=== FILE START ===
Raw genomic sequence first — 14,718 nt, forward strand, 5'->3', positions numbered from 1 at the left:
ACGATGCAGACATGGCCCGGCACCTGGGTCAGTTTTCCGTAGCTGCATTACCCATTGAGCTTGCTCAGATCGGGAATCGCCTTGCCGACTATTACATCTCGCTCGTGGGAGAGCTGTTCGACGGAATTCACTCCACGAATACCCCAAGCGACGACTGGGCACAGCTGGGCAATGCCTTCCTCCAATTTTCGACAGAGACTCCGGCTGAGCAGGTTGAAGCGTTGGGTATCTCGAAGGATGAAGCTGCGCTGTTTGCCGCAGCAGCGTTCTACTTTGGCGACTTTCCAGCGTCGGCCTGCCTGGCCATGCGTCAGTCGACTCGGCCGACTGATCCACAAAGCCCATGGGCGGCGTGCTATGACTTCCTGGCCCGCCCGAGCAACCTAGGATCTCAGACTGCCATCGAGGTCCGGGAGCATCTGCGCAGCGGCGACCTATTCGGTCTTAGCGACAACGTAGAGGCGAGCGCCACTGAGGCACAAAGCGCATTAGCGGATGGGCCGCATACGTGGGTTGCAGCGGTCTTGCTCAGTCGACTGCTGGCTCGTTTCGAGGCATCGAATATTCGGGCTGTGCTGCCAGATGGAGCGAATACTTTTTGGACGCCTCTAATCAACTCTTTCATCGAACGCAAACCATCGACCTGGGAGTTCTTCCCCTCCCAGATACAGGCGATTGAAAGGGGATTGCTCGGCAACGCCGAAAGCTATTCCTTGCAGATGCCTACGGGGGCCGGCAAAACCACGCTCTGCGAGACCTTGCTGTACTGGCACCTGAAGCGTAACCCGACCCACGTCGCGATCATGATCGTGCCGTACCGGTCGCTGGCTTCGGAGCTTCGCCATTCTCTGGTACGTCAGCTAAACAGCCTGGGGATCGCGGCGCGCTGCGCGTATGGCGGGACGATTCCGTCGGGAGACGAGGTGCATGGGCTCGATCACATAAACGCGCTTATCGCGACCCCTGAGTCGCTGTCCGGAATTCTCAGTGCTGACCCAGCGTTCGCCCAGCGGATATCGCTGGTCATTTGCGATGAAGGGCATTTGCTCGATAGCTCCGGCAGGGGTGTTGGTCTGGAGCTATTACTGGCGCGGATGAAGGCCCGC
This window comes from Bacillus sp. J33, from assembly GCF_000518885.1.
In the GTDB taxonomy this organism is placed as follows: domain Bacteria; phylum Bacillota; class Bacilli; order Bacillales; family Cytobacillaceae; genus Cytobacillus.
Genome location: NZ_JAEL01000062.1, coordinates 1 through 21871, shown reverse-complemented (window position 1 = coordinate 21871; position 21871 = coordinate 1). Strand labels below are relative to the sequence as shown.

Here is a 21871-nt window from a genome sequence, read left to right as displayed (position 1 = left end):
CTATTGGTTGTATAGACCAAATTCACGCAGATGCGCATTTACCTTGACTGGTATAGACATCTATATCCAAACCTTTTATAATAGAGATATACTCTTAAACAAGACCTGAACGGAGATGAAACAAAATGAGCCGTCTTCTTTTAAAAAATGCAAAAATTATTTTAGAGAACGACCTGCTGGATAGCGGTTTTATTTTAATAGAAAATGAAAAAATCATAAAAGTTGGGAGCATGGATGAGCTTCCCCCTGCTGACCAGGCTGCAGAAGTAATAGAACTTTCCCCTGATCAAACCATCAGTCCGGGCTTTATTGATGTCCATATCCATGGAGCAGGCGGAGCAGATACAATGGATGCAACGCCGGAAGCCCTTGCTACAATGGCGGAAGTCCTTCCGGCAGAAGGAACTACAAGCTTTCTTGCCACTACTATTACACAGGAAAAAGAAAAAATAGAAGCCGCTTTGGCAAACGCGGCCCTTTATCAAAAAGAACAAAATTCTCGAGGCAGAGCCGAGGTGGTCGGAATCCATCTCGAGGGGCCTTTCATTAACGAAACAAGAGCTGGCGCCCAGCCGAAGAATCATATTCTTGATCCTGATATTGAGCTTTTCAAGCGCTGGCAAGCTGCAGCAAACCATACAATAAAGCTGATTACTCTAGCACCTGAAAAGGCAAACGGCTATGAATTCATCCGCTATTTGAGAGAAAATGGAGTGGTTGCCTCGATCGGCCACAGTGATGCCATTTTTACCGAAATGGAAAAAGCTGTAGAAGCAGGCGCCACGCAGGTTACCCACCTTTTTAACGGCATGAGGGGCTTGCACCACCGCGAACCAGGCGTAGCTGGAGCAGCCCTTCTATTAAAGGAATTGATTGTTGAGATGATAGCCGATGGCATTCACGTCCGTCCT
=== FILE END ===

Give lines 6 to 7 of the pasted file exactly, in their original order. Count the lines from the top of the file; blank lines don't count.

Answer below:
Here is a 21871-nt window from a genome sequence, read left to right as displayed (position 1 = left end):
CTATTGGTTGTATAGACCAAATTCACGCAGATGCGCATTTACCTTGACTGGTATAGACATCTATATCCAAACCTTTTATAATAGAGATATACTCTTAAACAAGACCTGAACGGAGATGAAACAAAATGAGCCGTCTTCTTTTAAAAAATGCAAAAATTATTTTAGAGAACGACCTGCTGGATAGCGGTTTTATTTTAATAGAAAATGAAAAAATCATAAAAGTTGGGAGCATGGATGAGCTTCCCCCTGCTGACCAGGCTGCAGAAGTAATAGAACTTTCCCCTGATCAAACCATCAGTCCGGGCTTTATTGATGTCCATATCCATGGAGCAGGCGGAGCAGATACAATGGATGCAACGCCGGAAGCCCTTGCTACAATGGCGGAAGTCCTTCCGGCAGAAGGAACTACAAGCTTTCTTGCCACTACTATTACACAGGAAAAAGAAAAAATAGAAGCCGCTTTGGCAAACGCGGCCCTTTATCAAAAAGAACAAAATTCTCGAGGCAGAGCCGAGGTGGTCGGAATCCATCTCGAGGGGCCTTTCATTAACGAAACAAGAGCTGGCGCCCAGCCGAAGAATCATATTCTTGATCCTGATATTGAGCTTTTCAAGCGCTGGCAAGCTGCAGCAAACCATACAATAAAGCTGATTACTCTAGCACCTGAAAAGGCAAACGGCTATGAATTCATCCGCTATTTGAGAGAAAATGGAGTGGTTGCCTCGATCGGCCACAGTGATGCCATTTTTACCGAAATGGAAAAAGCTGTAGAAGCAGGCGCCACGCAGGTTACCCACCTTTTTAACGGCATGAGGGGCTTGCACCACCGCGAACCAGGCGTAGCTGGAGCAGCCCTTCTATTAAAGGAATTGATTGTTGAGATGATAGCCGATGGCATTCACGTCCGTCCT